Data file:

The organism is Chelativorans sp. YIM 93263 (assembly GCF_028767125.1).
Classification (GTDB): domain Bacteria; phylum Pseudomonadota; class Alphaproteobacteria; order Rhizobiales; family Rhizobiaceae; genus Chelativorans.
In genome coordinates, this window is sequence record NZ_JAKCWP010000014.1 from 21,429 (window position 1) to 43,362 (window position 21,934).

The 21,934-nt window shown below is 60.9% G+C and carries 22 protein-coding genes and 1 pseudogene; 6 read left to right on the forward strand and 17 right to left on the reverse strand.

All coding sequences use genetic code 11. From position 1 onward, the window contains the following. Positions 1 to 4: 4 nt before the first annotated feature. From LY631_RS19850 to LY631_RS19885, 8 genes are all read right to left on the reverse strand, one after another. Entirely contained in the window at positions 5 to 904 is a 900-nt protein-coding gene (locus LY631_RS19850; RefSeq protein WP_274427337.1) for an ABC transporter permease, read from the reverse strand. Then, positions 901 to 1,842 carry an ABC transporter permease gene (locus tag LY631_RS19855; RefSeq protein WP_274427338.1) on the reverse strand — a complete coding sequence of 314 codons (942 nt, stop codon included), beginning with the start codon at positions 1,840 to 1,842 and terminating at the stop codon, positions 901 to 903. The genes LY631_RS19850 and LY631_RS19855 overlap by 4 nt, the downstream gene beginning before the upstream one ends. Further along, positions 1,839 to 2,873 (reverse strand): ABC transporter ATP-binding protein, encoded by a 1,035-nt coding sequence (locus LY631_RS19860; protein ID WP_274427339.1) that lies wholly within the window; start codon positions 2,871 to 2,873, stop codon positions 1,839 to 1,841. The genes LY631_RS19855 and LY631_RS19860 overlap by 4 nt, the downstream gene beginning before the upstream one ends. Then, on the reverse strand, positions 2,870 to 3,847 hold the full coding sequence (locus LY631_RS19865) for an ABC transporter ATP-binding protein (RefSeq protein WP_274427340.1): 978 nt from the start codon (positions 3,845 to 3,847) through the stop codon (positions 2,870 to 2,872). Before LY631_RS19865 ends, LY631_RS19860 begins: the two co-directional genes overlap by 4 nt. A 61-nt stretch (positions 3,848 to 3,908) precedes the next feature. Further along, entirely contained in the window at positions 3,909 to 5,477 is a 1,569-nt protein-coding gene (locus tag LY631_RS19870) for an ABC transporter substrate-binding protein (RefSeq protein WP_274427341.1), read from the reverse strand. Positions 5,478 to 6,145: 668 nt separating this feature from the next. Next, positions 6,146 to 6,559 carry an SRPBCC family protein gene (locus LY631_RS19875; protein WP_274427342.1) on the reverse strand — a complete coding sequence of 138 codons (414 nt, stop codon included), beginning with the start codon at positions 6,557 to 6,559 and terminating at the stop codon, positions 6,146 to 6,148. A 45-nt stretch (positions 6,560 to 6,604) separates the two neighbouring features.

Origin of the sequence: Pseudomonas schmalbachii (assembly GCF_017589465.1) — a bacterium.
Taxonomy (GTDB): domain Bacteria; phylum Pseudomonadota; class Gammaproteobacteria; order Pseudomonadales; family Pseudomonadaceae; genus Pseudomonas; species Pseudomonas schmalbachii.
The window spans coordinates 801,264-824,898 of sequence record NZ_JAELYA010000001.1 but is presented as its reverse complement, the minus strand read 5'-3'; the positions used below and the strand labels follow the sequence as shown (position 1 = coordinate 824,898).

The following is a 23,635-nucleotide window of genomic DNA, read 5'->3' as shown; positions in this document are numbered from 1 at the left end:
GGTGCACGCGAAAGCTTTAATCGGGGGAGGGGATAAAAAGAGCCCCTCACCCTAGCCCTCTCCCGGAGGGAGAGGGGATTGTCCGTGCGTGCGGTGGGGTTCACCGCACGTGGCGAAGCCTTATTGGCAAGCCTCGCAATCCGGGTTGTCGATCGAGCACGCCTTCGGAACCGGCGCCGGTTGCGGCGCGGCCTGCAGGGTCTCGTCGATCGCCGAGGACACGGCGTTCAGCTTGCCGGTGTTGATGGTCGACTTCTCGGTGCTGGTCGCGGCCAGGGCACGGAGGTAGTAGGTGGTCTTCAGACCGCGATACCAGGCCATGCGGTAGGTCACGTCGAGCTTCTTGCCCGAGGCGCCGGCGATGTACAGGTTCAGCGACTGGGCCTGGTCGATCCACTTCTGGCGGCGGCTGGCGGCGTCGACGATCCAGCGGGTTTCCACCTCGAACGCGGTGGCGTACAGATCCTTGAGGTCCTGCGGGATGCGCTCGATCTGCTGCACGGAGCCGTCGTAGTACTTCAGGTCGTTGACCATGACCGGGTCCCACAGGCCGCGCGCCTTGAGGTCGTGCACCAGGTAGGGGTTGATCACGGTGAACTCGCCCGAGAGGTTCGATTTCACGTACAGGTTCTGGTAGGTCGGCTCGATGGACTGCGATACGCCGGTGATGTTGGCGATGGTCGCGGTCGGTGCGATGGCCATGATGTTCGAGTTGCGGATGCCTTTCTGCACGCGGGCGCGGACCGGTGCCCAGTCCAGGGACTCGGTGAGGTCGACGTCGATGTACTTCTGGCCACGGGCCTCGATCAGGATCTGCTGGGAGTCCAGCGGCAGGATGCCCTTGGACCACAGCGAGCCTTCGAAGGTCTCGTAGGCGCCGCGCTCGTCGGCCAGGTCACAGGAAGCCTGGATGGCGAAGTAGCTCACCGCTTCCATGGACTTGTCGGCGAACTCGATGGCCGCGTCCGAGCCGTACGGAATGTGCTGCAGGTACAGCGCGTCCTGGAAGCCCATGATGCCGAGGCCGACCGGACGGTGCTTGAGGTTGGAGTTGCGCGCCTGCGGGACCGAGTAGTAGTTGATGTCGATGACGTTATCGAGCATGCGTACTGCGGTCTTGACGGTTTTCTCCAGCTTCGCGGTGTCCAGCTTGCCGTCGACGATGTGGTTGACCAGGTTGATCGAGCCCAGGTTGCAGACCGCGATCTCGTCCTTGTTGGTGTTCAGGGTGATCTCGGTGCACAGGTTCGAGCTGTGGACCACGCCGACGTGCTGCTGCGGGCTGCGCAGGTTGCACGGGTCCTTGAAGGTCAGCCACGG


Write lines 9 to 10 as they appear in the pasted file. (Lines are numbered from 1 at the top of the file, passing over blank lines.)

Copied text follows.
The following is a 23,635-nucleotide window of genomic DNA, read 5'->3' as shown; positions in this document are numbered from 1 at the left end:
GGTGCACGCGAAAGCTTTAATCGGGGGAGGGGATAAAAAGAGCCCCTCACCCTAGCCCTCTCCCGGAGGGAGAGGGGATTGTCCGTGCGTGCGGTGGGGTTCACCGCACGTGGCGAAGCCTTATTGGCAAGCCTCGCAATCCGGGTTGTCGATCGAGCACGCCTTCGGAACCGGCGCCGGTTGCGGCGCGGCCTGCAGGGTCTCGTCGATCGCCGAGGACACGGCGTTCAGCTTGCCGGTGTTGATGGTCGACTTCTCGGTGCTGGTCGCGGCCAGGGCACGGAGGTAGTAGGTGGTCTTCAGACCGCGATACCAGGCCATGCGGTAGGTCACGTCGAGCTTCTTGCCCGAGGCGCCGGCGATGTACAGGTTCAGCGACTGGGCCTGGTCGATCCACTTCTGGCGGCGGCTGGCGGCGTCGACGATCCAGCGGGTTTCCACCTCGAACGCGGTGGCGTACAGATCCTTGAGGTCCTGCGGGATGCGCTCGATCTGCTGCACGGAGCCGTCGTAGTACTTCAGGTCGTTGACCATGACCGGGTCCCACAGGCCGCGCGCCTTGAGGTCGTGCACCAGGTAGGGGTTGATCACGGTGAACTCGCCCGAGAGGTTCGATTTCACGTACAGGTTCTGGTAGGTCGGCTCGATGGACTGCGATACGCCGGTGATGTTGGCGATGGTCGCGGTCGGTGCGATGGCCATGATGTTCGAGTTGCGGATGCCTTTCTGCACGCGGGCGCGGACCGGTGCCCAGTCCAGGGACTCGGTGAGGTCGACGTCGATGTACTTCTGGCCACGGGCCTCGATCAGGATCTGCTGGGAGTCCAGCGGCAGGATGCCCTTGGACCACAGCGAGCCTTCGAAGGTCTCGTAGGCGCCGCGCTCGTCGGCCAGGTCACAGGAAGCCTGGATGGCGAAGTAGCTCACCGCTTCCATGGACTTGTCGGCGAACTCGATGGCCGCGTCCGAGCCGTACGGAATGTGCTGCAGGTACAGCGCGTCCTGGAAGCCCATGATGCCGAGGCCGACCGGACGGTGCTTGAGGTTGGAGTTGCGCGCCTGCGGGACCGAGTAGTAGTTGATGTCGATGACGTTATCGAGCATGCGTACTGCGGTCTTGACGGTTTTCTCCAGCTTCGCGGTGTCCAGCTTGCCGTCGACGATGTGGTTGACCAGGTTGATCGAGCCCAGGTTGCAGACCGCGATCTCGTCCTTGTTGGTGTTCAGGGTGATCTCGGTGCACAGGTTCGAGCTGTGGACCACGCCGACGTGCTGCTGCGGGCTGCGCAGGTTGCACGGGTCCTTGAAGGTCAGCCACGG